Azienda Agricola Reassi Sparviere 2018, Colli Euganei Cabernet DOC, Veneto
Reassi’s two-thirds cabernet sauvignon and one-third cabernet franc comes from the Padova area in the Veneto, famously home to some of Giotto’s most profound and important 13th/14th century frescoes housed in the Cappella degli Scrovegni. The estate’s 1997 planted wines are located in the zone of Carbonara di Rovolon, harvested near the end of September and only 3,500 bottles are produced. This is a cheeky cabernet at the lead for the Colli Euganei DOC, full of sweet tar and tobacco, petrol in cars, wood resins, fruit from pods that grown on trees and really quite bright in disposition. How can you not adore the vitality and low alcohol proposition (12.5 per cent) plus this genteel pectin and glycerol feel. “Oh, it’s magic, Uh oh, it’s magic. Just a little magic, you know it’s true.” Drink 2022-2025. Tasted May 2022
At the DOC Barbera level it would be hard to find another example so open, forthright, up front, bright, getable and delicious than this Marminela by Abrigo. Classic interpretation indeed yet without rustic strings tethering it to the past, instead expressive of a freedom to explore. Here barbera throws aside traditions in a spirit of experimentation. This is a blend of grapes from two vineyards in the municipalities of Grinzane Cavour and Diano d’Alba and aging takes place for nine months in concrete vats. Freshness is dutifully captured, preserved and the barbera perseveres. Will drink this way for two, maybe even three full years ahead. Drink 2022-2025. Tasted June 2022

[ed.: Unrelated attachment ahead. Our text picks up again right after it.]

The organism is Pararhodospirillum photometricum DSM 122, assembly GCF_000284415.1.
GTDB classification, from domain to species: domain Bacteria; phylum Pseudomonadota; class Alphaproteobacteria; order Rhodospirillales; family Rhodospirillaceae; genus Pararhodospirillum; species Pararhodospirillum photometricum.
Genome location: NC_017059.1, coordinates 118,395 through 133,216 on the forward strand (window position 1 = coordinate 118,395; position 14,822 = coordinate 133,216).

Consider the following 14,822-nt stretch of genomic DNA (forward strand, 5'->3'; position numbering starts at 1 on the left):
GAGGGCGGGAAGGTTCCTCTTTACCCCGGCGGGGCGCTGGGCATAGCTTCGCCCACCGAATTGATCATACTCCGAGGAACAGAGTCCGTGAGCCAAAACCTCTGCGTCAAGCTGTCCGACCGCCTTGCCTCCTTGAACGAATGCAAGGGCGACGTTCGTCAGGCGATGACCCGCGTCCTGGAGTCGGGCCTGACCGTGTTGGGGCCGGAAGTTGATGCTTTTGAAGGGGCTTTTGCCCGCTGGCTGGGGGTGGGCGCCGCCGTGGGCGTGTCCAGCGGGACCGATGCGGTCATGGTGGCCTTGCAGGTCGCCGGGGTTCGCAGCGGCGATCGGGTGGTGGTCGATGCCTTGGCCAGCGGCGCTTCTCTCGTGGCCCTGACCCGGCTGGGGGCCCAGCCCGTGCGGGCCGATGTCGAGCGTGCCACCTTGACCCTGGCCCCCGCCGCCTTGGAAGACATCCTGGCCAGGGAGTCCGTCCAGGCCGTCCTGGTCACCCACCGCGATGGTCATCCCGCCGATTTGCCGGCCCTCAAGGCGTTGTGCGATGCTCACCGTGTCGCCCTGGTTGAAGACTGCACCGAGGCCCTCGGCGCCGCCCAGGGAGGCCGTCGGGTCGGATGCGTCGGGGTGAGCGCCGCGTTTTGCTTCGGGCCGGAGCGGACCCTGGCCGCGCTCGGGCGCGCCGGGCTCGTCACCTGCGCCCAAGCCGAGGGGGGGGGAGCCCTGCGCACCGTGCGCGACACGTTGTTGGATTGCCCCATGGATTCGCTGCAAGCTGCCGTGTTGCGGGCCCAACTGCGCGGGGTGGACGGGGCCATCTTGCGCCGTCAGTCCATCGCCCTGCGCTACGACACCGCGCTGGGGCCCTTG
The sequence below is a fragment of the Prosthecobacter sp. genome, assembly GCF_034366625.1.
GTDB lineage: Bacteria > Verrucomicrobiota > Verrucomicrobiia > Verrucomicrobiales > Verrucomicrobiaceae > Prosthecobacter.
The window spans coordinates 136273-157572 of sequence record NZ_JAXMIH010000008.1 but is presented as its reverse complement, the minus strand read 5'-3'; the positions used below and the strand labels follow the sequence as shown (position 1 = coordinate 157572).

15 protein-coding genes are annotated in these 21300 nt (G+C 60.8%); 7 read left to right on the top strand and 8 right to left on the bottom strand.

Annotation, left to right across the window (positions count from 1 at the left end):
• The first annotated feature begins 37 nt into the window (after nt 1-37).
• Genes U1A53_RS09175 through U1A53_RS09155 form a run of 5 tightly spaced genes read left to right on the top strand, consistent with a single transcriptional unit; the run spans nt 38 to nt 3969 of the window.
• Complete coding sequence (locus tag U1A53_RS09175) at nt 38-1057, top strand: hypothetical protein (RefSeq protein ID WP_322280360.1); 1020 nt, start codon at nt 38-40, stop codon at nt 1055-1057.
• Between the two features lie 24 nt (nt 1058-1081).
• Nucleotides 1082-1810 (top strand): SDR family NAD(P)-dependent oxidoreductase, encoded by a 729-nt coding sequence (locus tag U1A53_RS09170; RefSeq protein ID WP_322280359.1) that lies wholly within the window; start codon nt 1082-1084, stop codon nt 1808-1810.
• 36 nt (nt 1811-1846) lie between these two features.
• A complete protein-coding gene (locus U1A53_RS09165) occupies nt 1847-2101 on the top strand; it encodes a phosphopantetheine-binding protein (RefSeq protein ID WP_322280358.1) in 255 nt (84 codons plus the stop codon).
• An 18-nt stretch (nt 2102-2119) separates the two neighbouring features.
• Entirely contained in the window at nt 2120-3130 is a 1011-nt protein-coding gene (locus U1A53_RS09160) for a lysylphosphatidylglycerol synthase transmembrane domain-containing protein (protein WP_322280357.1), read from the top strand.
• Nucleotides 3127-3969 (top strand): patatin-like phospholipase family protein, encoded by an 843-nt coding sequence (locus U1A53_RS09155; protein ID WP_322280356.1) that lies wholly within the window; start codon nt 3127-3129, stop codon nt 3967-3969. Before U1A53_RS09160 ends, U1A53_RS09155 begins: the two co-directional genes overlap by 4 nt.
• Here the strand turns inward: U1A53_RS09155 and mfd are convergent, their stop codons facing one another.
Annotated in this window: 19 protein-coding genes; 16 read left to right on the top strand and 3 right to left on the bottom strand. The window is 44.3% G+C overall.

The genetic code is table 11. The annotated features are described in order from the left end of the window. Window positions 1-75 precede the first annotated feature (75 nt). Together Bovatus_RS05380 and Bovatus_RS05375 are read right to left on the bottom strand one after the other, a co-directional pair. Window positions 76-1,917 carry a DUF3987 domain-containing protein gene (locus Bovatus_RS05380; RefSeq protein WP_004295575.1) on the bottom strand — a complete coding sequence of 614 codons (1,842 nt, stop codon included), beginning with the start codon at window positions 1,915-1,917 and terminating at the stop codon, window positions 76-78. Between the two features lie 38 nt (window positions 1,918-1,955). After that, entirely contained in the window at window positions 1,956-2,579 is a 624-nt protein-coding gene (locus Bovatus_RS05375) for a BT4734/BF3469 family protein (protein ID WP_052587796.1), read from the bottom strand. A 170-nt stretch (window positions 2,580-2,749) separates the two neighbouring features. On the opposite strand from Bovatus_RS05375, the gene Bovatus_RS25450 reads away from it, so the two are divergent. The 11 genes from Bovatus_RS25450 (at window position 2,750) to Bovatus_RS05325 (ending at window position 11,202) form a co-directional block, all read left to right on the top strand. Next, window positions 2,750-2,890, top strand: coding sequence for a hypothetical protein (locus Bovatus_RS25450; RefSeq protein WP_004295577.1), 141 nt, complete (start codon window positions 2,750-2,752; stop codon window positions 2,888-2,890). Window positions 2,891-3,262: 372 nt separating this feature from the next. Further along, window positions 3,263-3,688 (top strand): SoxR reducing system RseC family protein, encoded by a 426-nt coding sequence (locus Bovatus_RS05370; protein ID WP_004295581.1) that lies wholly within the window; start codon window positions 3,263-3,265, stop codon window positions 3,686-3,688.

Rocche dei Frisu is Abrigo’s top end, purest expression of barbera, from vineyards in Diano d’Alba and also nearby. The sites range in elevation between 230-360m, on clay-based soils mixed with sand and limestone, depending on the block. The name could mean “cones of frieze” in the literal sense but probably a name given to a hill of natural architecture that when looked at from afar there would be some sort of illusory effect. As in art, whereby a trompe l’oeuil or trick of the eye is created by a broad horizontal band of sculpted or painted decoration. In any case the barbera in this bottle does the exact opposite with its openly blatant and striking set of ripe fruit, varietal acidity and full throttle potency. Not shy to be sure, nor heavy neither but there is power contained within this bottle. Even after nearly four years the Frisu does not relent and as a member of the Alba Superiore fraternity the representation is bang on. Plenty of stuffing will see this through to the end of this decade. Drink 2022-2028. Tasted May 2022